This is effectively a system with no central coordination. Each agent in the model (here, drivers and passengers) acts and interacts according to basic rules but is otherwise unaware of the other, unless engaged on a trip. As we increase the dispatch radius to 2 or 3 units, more cars are visible to accept the request.
So how do our agents behave?
- Each passenger is assigned a patience value, how long they’re willing to wait for a car before giving up. New passengers can also pop into the city.
- Drivers are simulated several ways. In one version, they don’t move unless they have a passenger. In another, they go for a random drive around the city. In a third version, drivers navigate back toward the “demand gravity” where the demand density is the greatest (essentially, the drivers know where the city hot spots are.)
Starting from these basic rules2 we run these simulations forward to see how outcomes differ as we manipulate any combination of parameters: dispatch distance3, user behavior, driver behavior (stationary, random drive, and gravity), etc. We ran each simulation for several hundred iterations and repeated 50 times to get an outcome variable error estimate (shown as error bars in the figures). The output variables of interest were:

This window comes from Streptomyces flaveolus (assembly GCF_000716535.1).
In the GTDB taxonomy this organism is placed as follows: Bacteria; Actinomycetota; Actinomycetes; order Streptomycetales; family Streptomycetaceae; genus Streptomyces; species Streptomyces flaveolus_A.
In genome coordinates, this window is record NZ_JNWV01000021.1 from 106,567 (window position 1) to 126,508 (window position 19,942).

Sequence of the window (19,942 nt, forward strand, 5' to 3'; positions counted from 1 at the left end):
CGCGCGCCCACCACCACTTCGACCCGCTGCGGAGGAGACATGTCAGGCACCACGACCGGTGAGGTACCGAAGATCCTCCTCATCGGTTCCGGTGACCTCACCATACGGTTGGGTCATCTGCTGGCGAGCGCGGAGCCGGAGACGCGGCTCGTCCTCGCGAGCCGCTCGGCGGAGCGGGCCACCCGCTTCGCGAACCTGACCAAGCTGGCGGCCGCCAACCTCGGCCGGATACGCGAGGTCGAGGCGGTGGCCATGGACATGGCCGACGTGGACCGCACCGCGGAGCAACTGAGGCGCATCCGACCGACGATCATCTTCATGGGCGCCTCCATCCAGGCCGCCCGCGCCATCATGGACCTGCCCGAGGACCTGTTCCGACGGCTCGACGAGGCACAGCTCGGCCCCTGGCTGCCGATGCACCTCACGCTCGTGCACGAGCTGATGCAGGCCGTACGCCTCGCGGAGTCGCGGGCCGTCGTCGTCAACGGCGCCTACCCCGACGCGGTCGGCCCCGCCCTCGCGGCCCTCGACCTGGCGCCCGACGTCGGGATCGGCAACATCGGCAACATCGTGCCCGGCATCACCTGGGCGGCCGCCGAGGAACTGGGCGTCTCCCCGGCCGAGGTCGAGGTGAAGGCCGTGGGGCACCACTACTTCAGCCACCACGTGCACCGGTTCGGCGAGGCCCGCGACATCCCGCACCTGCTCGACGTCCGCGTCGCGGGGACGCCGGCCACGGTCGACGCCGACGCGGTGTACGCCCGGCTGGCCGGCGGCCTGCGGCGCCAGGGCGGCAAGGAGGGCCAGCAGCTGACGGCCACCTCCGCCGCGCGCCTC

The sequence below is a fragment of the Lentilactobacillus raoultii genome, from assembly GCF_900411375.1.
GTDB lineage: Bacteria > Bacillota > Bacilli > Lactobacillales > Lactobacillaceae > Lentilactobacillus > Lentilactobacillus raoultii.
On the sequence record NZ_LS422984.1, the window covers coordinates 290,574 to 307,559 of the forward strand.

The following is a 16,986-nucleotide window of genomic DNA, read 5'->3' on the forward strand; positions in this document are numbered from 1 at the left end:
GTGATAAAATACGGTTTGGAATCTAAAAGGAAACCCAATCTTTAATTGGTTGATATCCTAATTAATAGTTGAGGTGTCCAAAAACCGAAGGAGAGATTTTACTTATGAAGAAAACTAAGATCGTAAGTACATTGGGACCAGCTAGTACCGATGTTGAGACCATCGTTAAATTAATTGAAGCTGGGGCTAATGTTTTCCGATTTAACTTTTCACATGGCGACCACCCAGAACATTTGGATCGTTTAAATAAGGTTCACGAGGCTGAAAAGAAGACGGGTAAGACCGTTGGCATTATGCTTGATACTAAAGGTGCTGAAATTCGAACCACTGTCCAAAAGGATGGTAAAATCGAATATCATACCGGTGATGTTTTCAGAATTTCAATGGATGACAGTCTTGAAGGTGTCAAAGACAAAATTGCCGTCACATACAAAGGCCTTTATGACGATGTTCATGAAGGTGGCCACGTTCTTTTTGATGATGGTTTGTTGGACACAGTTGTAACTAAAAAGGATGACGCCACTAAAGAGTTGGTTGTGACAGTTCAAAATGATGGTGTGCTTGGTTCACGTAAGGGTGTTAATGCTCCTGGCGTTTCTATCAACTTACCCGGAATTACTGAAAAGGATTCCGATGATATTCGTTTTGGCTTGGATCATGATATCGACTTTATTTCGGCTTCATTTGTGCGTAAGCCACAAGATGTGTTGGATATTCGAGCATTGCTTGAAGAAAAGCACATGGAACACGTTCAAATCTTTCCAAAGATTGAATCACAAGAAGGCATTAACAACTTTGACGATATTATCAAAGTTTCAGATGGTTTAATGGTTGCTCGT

- Average # of trips completed
- Average distance driven (on and off trips)
- Average driver earnings
- Total potential trips lost
For the sake of simplicity, here we only show what happens as we manipulate driver behavior and dispatch radius. So, what do we find?
For a decentralized, taxi-like system — a dispatch radius of 1 — having drivers constantly moving (either randomly or drawn toward a population density) results in more completed trips per hour and fewer lost trips. However this advantage quickly disappears as the dispatch radius increases, such that drivers who remain totally stationary between trips perform just as well as drivers who are constantly on the move or gravitating back toward a demand-density.